Nokia 7.1 is designed to take on Huawei, Samsung with an iPhone X-style makeover and unadulterated Android

Are faster Android software updates enough to tempt you away from the likes of Huawei and Samsung?

Nokia 7.1

Believe it or not, Nokia-branded phones are still alive and kicking in 2018. Built and designed by Finnish firm HMD Global, these handsets are designed to bundle high-end specs into an affordable, attractive package.

The Nokia 7.1 – the newest addition to the line-up, and available to pre-order now – hopes to tempt customers with its iPhone X-style notched design, dual-camera system for bokeh portrait shots, and an unadulterated Android OS.

The Nokia 7.1 is ostensibly a mid-range smartphone, although HMD Global executives branded it an "affordable flagship" during the announcement this week.

And why shouldn't they? After all, the Nokia 7.1 has a number of the same features you'll find in the latest and greatest from the likes of Huawei, Samsung and OnePlus.

Notch in the display? Check. Fast charging? Check. Dual-camera for blurred backgrounds in your portrait shots? Check. HDR display? Check.

It's an impressive list of features, especially given the Nokia 7.1's £299 asking price.

In the hand, the Nokia 7.1 feels surprisingly solid, too. The 'dual-anodised diamond-cut coloured edges', which we assume is marketing bumf for 'shiny and metallic', help to give the Nokia 7.1 a heft not always associated with phones at this price.

Make no mistake, though, you're not going to accidentally mix-up phones and pocket your friend's Nokia 7.1 instead of your iPhone XS. It doesn't feel that premium.

Nokia 7.1

Nokia 7.1 sports a 'notch' in the display – a small cut-out at the top of the screen to house the selfie camera, speaker and proximity sensors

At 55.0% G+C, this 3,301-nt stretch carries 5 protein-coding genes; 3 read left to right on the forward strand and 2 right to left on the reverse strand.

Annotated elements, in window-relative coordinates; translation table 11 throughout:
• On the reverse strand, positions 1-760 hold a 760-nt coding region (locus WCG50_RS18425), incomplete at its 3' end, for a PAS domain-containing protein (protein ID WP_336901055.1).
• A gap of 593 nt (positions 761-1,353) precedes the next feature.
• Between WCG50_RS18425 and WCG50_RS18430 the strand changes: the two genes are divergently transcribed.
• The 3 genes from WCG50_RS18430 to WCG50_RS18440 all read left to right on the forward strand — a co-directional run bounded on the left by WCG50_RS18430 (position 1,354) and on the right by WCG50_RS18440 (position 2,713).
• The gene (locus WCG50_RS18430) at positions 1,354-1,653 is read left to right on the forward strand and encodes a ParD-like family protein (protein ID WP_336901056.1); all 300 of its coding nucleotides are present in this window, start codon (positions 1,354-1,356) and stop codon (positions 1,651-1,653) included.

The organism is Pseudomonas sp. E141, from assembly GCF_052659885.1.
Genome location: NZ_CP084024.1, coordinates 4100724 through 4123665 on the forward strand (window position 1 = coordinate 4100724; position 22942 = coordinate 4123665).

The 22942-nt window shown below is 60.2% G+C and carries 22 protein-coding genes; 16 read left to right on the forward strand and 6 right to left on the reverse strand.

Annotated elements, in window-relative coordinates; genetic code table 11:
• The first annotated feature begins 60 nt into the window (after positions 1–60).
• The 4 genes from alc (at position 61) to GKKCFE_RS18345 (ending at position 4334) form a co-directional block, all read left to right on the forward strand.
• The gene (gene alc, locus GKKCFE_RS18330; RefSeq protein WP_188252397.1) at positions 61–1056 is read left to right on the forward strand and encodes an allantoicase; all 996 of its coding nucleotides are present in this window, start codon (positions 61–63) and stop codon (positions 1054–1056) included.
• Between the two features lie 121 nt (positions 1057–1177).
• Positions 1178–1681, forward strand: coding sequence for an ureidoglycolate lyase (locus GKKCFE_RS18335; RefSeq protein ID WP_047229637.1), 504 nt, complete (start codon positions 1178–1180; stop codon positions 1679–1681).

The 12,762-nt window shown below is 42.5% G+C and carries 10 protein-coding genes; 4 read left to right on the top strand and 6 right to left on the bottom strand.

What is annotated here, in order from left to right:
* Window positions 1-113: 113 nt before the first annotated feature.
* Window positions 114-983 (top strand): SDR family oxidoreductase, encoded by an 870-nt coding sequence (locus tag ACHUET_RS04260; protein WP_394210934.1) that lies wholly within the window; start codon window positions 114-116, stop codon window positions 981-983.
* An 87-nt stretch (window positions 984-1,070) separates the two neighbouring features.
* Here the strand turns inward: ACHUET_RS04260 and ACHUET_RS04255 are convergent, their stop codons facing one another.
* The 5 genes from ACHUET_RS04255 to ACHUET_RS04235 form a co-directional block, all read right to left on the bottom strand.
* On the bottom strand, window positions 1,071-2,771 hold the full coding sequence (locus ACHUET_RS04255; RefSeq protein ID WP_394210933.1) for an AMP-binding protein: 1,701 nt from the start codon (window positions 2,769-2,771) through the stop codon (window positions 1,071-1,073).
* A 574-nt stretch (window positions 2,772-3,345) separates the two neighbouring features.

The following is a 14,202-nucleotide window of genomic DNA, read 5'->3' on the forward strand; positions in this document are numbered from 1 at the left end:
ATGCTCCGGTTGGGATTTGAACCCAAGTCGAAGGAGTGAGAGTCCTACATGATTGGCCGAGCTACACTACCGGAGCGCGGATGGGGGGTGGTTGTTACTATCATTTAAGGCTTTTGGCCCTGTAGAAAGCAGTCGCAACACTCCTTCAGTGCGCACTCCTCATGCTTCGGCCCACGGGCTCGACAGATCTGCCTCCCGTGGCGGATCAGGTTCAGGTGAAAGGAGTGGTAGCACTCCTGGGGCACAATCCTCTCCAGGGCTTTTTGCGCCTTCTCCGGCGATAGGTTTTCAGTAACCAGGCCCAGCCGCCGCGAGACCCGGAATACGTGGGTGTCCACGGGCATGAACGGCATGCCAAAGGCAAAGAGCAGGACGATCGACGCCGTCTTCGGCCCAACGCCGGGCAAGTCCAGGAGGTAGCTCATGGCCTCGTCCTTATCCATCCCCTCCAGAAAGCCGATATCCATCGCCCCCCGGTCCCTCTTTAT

Under the bonnet is a Qualcomm Snapdragon 636 chipset, coupled with 3GB of RAM. Nokia will be selling 32GB and 64GB storage models, both of which can be expanded via microSD.

There's also a 3,060mAh battery with support for fast charging via USB-C. If you're in a hurry, the 18W charger included in the box promises to top-up 50% of your battery in half an hour or so. Unfortunately, those looking for wireless charging won't find it here – despite the Nokia 7.1 sporting a glass back.

Aside from the new design, the biggest bet for HMD Global is Android One, which means you're guaranteed monthly security updates and patches direct from Google.

Android One should result in better security for your handset, since the software updates aren't held-up while the phone manufacturer adds their own tweaks.

Nokia 7.1 will also benefit from free, unlimited Google Photos storage.

Nokia 7.1

The newest addition from HMD Global is part of the Android One scheme, which means it gets guaranteed monthly security updates from Google 

Despite all this Google-goodness, the newest Nokia smartphone doesn't ship with Android 9.0 Pie, which launched in early August, out of the box.